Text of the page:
for $62 million (refer here).
The SEC's administrative action against the Morgan Keegan
funds' outside directors not only has important implications in general about
mutual funds outside directors' accountability. It also has important
implications about the scope of their potential liability exposure. Together
with the possibility of private securities litigation, the possibility of an
aggressive SEC pursuing administrative actions or even enforcement proceedings
against the outside directors of mutual funds underscores the fact that serving
as a mutual fund director entails significant liability exposures.
The extent of the liability exposures in turn highlights
the importance for the outside directors to confirm that the mutual funds
maintain D&O liability insurance sufficient to ensure that the directors
can defend themselves against all claims that might arise against them. As the
circumstances surrounding the Morgan Keegan funds demonstrate, when adverse
developments lead to claims, numerous claims involving numerous parties can be
involved. This fact underscores the need to ensure that the mutual funds
maintain insurance limits of liability that are sufficient to respond in the
complex claims situations. Finally, the need to ensure that the sufficient
funds remain to protect the outside directors when multiple claims arise
underscores the need to makes sure that the insurance program is structured to
provide that a portion of the D&O insurance is dedicated solely to the
outside directors' protection.
Securities Suit Against U.S.-Listed Chinese
Company Settles: In 2010 and 2011, plaintiffs' lawyers rushed
to file securities suits in U.S. courts against Chinese companies with shares
listed on the U.S. securities exchanges. However, the suits have not proven to
be as remunerative as the plaintiffs' lawyers might have hoped. As I noted in an
earlier post, many of the cases that have settled have involved only very
A recent settlement in one of these suits might provide
modest grounds for encouragement for the plaintiffs' lawyers. On March 25,
2013, the parties to the securities class action lawsuit pending in the
Southern District of New York against Sinotech Energy Limited filed a
stipulation of settlement indicating that they had agreed to settle the case
for a total of $20 million. (The settlement does not include the company's
auditor, Ernst & Young Hua Ming LLP). The settlement is subject to court
approval. The parties' settlement stipulation can be found here.
Though this settlement is more substantial than the prior
settlements, it should be noted that Sinotech Energy's contribution to the
settlement is only $2 million. The remaining $18 million is coming from several
offering underwriter defendants who were also named as defendants in the
litigation. This outcome is in fact consistent with what many plaintiffs'
lawyers have told me about these cases, which is that while they hope to
recover from the company defendants, their real hope for recovery is based on
the attempt to try to recover from the outside professionals who helped the
companies to go public. (I am guessing that the reason that Ernst &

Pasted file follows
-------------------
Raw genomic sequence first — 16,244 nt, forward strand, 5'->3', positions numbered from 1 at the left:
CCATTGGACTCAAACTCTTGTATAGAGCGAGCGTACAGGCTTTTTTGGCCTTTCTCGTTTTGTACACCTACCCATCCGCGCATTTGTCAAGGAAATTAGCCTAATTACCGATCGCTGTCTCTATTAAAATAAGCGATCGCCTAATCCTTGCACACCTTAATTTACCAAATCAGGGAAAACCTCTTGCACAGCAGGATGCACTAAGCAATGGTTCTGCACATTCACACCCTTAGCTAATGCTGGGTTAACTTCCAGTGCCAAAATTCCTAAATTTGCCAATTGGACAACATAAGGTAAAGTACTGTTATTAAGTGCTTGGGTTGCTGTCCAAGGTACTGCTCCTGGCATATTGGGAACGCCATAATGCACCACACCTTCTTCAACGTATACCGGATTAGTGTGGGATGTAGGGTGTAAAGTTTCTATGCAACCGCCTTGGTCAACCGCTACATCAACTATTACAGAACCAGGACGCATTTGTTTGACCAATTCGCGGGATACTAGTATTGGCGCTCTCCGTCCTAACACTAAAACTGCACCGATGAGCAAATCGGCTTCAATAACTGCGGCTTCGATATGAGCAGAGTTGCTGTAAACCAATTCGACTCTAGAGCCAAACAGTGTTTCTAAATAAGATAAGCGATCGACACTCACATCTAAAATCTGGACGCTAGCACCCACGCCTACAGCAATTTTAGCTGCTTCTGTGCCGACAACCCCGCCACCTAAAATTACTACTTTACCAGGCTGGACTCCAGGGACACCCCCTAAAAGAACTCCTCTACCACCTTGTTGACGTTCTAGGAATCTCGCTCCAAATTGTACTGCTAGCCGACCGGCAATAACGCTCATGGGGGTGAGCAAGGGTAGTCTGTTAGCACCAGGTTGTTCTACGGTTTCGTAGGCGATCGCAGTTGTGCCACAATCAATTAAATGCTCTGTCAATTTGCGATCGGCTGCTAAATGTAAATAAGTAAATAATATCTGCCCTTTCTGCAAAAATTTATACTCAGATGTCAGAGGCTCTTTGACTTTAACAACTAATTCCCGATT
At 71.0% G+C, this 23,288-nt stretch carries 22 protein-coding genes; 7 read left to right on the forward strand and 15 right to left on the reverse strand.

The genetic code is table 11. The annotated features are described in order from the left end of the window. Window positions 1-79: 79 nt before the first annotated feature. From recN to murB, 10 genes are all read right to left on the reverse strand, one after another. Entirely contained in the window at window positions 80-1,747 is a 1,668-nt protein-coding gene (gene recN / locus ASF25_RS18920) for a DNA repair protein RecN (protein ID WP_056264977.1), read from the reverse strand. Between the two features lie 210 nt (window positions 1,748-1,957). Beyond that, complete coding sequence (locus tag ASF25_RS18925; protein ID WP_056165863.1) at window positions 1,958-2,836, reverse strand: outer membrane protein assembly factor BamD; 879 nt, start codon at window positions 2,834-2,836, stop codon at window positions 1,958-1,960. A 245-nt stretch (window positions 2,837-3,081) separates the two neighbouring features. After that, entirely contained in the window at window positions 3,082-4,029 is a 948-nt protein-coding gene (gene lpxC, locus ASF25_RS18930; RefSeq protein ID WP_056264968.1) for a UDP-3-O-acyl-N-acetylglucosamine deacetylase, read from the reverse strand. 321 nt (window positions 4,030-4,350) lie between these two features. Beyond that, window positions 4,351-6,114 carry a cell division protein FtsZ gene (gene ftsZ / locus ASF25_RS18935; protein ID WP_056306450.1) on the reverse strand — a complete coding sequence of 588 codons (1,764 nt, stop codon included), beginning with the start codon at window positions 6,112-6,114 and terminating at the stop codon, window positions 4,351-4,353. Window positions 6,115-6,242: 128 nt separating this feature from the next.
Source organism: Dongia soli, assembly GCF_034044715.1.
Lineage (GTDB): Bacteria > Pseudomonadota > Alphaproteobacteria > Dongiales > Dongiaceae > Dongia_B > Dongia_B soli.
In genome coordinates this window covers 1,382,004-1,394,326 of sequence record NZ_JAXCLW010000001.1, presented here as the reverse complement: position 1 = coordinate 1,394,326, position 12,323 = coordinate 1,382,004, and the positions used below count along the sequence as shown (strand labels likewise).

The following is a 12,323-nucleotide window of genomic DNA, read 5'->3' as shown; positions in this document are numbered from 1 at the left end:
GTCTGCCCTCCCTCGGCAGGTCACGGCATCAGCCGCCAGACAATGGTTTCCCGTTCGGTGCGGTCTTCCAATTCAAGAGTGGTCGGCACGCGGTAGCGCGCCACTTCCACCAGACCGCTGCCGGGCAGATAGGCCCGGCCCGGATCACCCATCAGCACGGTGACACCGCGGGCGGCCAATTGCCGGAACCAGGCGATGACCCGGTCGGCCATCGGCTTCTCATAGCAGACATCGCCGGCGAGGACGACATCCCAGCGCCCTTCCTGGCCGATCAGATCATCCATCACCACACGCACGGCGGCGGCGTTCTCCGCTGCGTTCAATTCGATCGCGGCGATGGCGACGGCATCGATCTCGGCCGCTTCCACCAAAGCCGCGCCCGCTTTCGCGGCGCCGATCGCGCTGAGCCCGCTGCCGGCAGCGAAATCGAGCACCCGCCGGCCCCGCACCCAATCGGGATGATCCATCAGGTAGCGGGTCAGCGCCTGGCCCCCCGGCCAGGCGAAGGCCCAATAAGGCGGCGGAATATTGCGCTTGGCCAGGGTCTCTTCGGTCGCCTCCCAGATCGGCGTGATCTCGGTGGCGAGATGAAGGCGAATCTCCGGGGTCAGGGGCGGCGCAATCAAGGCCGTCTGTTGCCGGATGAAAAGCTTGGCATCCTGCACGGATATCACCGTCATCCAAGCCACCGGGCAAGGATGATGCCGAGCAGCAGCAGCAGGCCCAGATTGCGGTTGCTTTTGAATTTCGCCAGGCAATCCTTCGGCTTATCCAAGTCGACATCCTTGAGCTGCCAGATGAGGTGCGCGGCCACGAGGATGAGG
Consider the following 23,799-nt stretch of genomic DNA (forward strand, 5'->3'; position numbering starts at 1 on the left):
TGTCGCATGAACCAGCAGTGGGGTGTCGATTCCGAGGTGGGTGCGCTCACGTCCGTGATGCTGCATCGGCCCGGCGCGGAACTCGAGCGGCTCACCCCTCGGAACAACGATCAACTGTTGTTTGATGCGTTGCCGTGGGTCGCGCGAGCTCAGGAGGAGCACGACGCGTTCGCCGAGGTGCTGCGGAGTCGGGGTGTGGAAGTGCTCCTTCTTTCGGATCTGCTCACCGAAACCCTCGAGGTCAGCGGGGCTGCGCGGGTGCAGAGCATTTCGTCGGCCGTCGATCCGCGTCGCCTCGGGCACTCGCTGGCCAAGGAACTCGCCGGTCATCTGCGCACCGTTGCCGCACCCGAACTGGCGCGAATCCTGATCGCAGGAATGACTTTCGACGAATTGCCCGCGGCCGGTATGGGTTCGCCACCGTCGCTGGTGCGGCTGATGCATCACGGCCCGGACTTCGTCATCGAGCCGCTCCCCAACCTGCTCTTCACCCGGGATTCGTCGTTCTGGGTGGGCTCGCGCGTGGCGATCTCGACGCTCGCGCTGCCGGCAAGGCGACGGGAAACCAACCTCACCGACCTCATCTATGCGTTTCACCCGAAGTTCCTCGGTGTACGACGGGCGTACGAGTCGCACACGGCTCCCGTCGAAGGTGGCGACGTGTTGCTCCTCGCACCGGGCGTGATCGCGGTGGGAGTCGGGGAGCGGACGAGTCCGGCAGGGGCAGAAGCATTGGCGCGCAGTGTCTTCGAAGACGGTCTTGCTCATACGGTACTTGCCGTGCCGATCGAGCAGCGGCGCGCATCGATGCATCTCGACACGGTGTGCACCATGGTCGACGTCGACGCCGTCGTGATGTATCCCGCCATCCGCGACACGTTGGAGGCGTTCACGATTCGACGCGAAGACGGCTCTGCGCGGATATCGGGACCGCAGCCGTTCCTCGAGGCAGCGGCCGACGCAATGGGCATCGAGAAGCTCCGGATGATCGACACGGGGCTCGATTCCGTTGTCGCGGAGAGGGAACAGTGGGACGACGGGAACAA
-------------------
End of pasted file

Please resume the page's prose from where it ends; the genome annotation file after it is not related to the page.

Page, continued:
Young Hua Ming was not a party to this settlement may have something to do with
the $117 million that Ernst & Young agreed
to pay in the Ontario securities suit relating to Sino Forest; the
plaintiffs may be hoping they can use that prior settlement as a "price of
Whether or not the plaintiffs can succeed in recovering
from the outside advisors, they likely will have to set their expectations of
recoveries from the Chinese companies themselves at modest levels. It isn't
just that the Chinese companies have not contributed significantly to the
settlements so far; it is that apparently in many instances, the Chinese
companies are not even paying their own defense lawyers. As reflected in a
March 14, 2013 Reuters article entitled "Defense Attorneys in China
Securities Cases Look for an Exit" (here),
defense counsel in several of these cases involving U.S.-listed Chinese
companies are seeking to withdraw from the cases because their Chinese clients
are not paying them. It doesn't bode well for any eventual recovery for the
plaintiffs if the defendant company isn't bothering to pay its own lawyers.
Special thanks to a loyal reader for sending me a copy of
the Reuters article.
The M&A Litigation Problem: As
anyone following recent litigation trends knows, litigation relating to M&A
transaction has become a serious problem. If it is any consolation, the courts
are working on it, at least in Delaware, according to Vice Chancellor Donald
Parsons of the Delaware Chancery Court. In a forthcoming article entitled
"Docket Dividends: Growth in Shareholder Litigation Leads to Refinements in
Chancery Procedure" (here, Hat
Tip to the Delaware
Corporate and Commercial Litigation Blog), Parsons contends that the
Delaware Chancery Court is developing tools to address the concerns associate
with the M&A litigation.
According to Parsons, Delaware's courts are best
positioned to respond to this litigation, although, owing to the phenomenon of
multi-jurisdictions litigation, it is can't resolve all of the concerns.
other items of interest from the world of directors & officers liability,
with occasional commentary, at the D&O Diary, a blog by Kevin LaCroix.